OSHA's Employer Vaccine Mandate Reinstated by 6th Circuit
UPDATE: The Supreme Court will hold a special hearing on January 7 to hear arguments on the legality of the administration's vaccination-or-testing requirement for large employers, as well as its vaccine mandate for health care workers at hospitals receiving federal money.
Author: David B. Weisenfeld
December 20, 2021
The Biden administration's nationwide vaccine mandate for large employers overcame a major hurdle Friday night when the 6th Circuit Court of Appeals ruled its Emergency Temporary Standard (ETS) could go forward. The ETS requires employers with 100 or more employees to ensure their employees are fully vaccinated against COVID-19 or face weekly testing if they are not. It will cover an estimated 84 million employees.
The Occupational Safety and Health Administration (OSHA) has wide discretion to implement the best possible solution to ensure the health and safety of all workers, wrote Circuit Judge Jane Stranch.
"OSHA may lean on the side of overprotection rather than underprotection" with the ETS, she noted because the agency has shown that COVID-19 poses a "pervasive danger" to workers and their workplaces. Circuit Judge Stranch also dismissed the plaintiffs' claims of "irreparable harm" if the ETS were to be enforced as "entirely speculative."
OSHA has estimated that the ETS would save more than 6,500 worker lives and prevent more than 250,000 hospitalizations in the next six months.
In the hours following the 6th Circuit's ruling, the Department of Labor (DOL) provided employers with a bit of flexibility by announcing that OSHA will not issue any citations for noncompliance with the ETS before January 10, and that unvaccinated workers will not face regular testing for the coronavirus until February 9, 2022, so long as an employer exercises reasonable, good-faith efforts to come into compliance with the ETS. The original deadline had been January 4.
Critics of the Biden administration's ETS - which include more than 20 Republican-led states and some business groups - have already filed a petition to the US Supreme Court seeking to overturn the 6th Circuit's ruling. The case also could be appealed to the full 6th Circuit since a three-judge panel heard the case.
Many observers speculate that the Supreme Court will intervene to address this case as well as another related mandate. The Department of Justice asked the Court last week to let the Biden administration fully implement a vaccine mandate for health care workers at providers that participate in Medicare or Medicaid. One federal appellate court had upheld the mandate, while two others cast doubt on its legality.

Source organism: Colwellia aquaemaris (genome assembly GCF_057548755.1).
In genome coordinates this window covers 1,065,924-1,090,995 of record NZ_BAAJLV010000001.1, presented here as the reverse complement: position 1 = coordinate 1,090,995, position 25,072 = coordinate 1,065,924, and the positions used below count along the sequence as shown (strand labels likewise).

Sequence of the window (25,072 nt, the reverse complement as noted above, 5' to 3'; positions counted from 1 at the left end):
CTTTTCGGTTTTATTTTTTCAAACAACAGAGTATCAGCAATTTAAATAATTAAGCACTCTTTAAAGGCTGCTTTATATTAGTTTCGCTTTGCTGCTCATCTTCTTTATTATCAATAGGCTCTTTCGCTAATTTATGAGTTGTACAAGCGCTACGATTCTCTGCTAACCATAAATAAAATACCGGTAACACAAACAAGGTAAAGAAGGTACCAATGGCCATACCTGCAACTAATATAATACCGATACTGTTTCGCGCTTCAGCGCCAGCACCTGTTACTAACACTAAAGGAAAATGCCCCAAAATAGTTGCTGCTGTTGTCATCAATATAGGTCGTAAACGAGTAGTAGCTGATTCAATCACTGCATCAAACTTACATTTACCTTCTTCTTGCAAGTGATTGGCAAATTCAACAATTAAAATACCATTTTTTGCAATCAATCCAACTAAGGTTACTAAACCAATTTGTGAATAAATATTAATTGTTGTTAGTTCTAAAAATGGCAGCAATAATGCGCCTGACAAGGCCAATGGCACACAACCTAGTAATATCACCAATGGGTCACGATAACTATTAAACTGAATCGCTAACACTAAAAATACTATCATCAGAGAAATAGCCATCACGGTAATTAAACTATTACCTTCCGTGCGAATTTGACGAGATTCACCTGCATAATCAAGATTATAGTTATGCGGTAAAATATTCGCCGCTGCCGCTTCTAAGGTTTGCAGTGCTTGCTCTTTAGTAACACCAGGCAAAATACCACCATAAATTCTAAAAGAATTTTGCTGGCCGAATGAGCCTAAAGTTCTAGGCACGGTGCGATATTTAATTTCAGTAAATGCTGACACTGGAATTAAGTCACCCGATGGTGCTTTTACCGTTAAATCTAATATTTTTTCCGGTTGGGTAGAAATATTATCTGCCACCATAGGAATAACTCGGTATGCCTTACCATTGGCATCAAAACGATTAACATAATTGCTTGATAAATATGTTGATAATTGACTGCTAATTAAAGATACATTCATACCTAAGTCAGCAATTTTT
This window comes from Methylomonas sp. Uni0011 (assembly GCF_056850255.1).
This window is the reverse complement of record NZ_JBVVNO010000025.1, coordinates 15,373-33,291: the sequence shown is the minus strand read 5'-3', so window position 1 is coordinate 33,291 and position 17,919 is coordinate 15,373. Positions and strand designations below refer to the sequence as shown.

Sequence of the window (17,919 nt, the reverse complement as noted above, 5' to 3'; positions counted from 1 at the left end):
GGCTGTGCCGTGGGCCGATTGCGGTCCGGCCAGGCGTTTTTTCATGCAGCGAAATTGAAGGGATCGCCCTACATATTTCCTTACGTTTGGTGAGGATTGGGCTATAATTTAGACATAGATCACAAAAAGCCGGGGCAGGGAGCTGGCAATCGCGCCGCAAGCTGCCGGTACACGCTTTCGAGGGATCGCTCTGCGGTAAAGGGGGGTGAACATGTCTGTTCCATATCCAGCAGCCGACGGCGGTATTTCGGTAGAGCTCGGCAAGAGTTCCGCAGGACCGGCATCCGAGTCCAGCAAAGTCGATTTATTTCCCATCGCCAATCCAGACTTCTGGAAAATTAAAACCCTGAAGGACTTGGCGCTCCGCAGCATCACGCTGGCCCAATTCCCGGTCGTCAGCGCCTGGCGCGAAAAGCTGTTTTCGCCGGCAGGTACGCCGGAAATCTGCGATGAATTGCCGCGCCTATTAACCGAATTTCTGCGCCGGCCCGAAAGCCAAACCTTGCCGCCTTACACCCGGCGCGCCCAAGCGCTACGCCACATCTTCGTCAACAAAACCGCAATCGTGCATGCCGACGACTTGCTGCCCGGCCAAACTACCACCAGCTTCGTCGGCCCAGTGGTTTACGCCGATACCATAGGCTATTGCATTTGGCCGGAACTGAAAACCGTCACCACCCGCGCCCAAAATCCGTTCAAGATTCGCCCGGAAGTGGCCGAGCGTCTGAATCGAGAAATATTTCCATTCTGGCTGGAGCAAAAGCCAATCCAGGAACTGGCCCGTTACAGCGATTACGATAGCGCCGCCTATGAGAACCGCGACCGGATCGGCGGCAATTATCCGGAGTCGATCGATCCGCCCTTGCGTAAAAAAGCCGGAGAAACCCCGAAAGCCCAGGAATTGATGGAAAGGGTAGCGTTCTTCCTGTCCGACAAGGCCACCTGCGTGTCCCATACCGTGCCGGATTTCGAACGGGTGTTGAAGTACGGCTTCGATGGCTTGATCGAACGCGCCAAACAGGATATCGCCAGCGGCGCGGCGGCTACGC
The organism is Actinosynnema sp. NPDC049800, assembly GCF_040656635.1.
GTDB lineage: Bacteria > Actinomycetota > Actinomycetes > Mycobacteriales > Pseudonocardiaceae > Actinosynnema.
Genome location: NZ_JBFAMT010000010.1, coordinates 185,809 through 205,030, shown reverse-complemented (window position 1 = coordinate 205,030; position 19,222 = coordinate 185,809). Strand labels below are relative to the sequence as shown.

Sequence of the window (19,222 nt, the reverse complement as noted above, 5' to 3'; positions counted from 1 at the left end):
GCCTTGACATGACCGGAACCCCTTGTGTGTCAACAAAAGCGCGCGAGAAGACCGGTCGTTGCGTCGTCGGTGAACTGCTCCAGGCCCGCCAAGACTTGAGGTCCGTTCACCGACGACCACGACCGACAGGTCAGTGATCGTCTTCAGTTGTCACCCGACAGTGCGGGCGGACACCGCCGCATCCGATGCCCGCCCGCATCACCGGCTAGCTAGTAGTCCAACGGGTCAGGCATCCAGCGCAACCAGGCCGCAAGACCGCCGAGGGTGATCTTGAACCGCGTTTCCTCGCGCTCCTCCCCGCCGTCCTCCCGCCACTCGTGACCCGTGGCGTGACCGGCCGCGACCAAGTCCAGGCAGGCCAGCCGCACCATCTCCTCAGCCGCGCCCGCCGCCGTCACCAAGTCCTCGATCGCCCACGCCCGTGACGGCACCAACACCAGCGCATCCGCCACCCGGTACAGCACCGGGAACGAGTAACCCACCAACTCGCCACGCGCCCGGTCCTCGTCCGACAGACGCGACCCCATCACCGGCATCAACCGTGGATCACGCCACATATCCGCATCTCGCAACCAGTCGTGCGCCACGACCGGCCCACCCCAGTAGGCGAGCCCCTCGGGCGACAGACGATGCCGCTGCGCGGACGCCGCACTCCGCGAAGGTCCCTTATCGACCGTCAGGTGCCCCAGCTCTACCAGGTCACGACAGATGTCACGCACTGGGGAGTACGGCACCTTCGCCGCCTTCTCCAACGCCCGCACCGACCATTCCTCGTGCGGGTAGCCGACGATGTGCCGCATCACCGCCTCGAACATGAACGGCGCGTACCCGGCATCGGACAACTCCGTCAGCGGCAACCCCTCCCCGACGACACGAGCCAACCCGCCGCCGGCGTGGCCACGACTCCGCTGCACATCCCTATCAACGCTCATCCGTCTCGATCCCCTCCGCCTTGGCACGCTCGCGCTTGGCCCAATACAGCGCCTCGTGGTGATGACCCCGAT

Testing and Face Coverings
As a reminder, the ETS requires that employees who are not fully vaccinated must be tested for COVID-19 at least once every seven days and provide documentation of the test results to the employer. If an employee does not report to a workplace where other individuals are present for a period of seven or more days - for example, while working from home temporarily - the individual must be tested within seven days prior to returning to the workplace.
If an unvaccinated employee fails to provide documentation of a COVID-19 test result as required, the employee must be removed from the workplace until a test result is provided.
Employees who are not fully vaccinated must wear a face covering indoors and when occupying a vehicle with another person for work purposes, except in the following situations:
- When alone in a room with floor-to-ceiling walls and a closed door;
- For a limited time while eating or drinking or for identification purposes to comply with safety and security requirements;
- When wearing a respirator or facemask; or
- If the employer can demonstrate that the use of face coverings is infeasible or creates a greater hazard.
The DOL said yesterday that its ETS rule does not currently include booster shots, though it strongly encourages them. However, that may well change as the Centers for Disease Control and Prevention could change its definition of what it means to be fully vaccinated.
In an effort to increase COVID-19 vaccination rates, several states and cities have initiated their own requirements that certain workers be fully vaccinated by a specified date.